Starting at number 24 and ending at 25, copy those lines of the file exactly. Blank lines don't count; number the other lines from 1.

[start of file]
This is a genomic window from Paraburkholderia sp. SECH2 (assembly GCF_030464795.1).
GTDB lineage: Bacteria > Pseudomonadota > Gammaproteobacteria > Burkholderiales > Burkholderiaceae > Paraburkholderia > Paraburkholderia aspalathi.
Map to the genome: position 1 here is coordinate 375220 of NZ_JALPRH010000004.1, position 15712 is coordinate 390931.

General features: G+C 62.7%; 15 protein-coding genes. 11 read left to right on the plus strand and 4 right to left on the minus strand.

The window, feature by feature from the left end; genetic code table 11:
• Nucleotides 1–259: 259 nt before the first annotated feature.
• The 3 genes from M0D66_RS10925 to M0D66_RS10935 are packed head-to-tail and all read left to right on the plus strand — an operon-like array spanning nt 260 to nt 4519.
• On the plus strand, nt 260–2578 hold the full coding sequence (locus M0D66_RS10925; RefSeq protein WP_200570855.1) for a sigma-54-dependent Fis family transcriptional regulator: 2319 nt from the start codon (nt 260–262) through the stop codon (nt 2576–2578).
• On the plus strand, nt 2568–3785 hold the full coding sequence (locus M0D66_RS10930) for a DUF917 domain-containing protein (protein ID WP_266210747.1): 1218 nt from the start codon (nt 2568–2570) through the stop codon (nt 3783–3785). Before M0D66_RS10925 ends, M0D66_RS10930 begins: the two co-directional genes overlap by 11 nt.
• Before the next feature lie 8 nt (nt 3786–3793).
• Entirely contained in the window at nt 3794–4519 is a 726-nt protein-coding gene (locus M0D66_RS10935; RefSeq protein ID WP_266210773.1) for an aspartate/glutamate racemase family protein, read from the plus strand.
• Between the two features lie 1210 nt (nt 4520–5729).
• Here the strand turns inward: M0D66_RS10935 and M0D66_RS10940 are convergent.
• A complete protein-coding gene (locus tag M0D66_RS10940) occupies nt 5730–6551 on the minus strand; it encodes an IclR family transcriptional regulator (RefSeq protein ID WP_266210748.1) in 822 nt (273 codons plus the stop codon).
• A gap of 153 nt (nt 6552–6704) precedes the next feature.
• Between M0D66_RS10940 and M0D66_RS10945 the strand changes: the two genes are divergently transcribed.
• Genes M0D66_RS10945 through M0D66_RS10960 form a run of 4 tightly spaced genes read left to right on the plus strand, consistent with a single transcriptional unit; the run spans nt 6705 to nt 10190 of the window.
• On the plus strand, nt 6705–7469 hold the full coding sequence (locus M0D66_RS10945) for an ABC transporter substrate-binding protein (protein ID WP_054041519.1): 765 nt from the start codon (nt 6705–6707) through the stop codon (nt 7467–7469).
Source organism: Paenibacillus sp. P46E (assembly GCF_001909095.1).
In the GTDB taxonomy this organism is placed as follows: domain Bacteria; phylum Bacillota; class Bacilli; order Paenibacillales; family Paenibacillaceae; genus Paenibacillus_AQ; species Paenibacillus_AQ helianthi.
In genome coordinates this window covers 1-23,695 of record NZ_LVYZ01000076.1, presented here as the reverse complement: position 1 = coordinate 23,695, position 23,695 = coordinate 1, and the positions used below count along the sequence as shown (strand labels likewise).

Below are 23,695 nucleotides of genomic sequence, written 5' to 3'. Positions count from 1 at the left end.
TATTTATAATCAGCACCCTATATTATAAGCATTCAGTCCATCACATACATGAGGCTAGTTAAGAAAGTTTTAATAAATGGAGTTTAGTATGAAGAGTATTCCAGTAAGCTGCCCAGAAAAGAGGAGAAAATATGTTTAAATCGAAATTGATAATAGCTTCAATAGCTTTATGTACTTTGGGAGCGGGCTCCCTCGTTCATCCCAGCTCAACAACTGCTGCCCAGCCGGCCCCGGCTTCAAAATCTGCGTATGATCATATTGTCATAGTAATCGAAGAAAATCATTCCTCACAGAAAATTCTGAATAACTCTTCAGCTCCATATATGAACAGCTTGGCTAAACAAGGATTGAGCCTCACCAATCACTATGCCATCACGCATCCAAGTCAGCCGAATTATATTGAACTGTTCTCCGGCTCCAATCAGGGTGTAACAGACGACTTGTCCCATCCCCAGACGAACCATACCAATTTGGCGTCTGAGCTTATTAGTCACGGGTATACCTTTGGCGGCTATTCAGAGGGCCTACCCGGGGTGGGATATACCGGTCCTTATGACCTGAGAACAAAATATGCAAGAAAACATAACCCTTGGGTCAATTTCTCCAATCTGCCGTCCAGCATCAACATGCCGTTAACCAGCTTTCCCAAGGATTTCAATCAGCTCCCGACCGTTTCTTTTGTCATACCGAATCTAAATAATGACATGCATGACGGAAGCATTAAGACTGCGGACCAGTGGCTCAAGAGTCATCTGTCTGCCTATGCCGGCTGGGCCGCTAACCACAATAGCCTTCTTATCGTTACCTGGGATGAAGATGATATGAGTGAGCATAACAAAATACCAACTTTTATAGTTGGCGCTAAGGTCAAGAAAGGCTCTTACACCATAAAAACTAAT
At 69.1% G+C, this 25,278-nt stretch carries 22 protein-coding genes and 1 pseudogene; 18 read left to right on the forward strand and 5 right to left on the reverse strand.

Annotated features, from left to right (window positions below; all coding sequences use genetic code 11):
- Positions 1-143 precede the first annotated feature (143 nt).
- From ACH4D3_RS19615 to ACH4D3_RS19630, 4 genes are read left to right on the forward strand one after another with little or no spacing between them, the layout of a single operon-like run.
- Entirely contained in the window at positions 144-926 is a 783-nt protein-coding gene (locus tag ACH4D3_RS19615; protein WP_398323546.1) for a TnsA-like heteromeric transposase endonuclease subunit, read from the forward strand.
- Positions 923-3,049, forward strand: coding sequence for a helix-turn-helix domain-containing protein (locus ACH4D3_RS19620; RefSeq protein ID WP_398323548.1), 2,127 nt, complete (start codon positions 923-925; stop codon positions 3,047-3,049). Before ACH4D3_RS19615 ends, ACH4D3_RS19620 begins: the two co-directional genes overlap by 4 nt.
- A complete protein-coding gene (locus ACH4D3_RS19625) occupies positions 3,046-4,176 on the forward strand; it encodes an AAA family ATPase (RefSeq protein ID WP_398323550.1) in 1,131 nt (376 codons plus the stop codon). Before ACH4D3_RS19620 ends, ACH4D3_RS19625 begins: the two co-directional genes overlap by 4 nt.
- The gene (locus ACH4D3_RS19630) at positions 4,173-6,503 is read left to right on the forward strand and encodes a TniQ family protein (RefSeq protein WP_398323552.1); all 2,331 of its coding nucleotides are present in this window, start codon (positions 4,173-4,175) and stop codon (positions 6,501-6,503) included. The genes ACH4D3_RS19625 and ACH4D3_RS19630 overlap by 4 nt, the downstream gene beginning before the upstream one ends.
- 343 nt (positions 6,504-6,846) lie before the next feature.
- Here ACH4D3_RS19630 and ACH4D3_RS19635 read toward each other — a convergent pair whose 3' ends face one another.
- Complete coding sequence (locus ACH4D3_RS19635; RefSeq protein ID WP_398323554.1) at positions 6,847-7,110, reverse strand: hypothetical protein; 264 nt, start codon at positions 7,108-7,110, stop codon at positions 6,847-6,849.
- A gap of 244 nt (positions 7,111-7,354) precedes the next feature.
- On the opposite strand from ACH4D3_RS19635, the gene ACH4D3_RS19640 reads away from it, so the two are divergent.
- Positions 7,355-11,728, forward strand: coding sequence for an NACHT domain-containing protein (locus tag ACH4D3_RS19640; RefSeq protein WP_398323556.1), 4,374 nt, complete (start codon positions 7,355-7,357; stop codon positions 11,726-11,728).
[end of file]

At 69.1% G+C, this 25,278-nt stretch carries 22 protein-coding genes and 1 pseudogene; 18 read left to right on the forward strand and 5 right to left on the reverse strand.

Annotated features, from left to right (window positions below; all coding sequences use genetic code 11):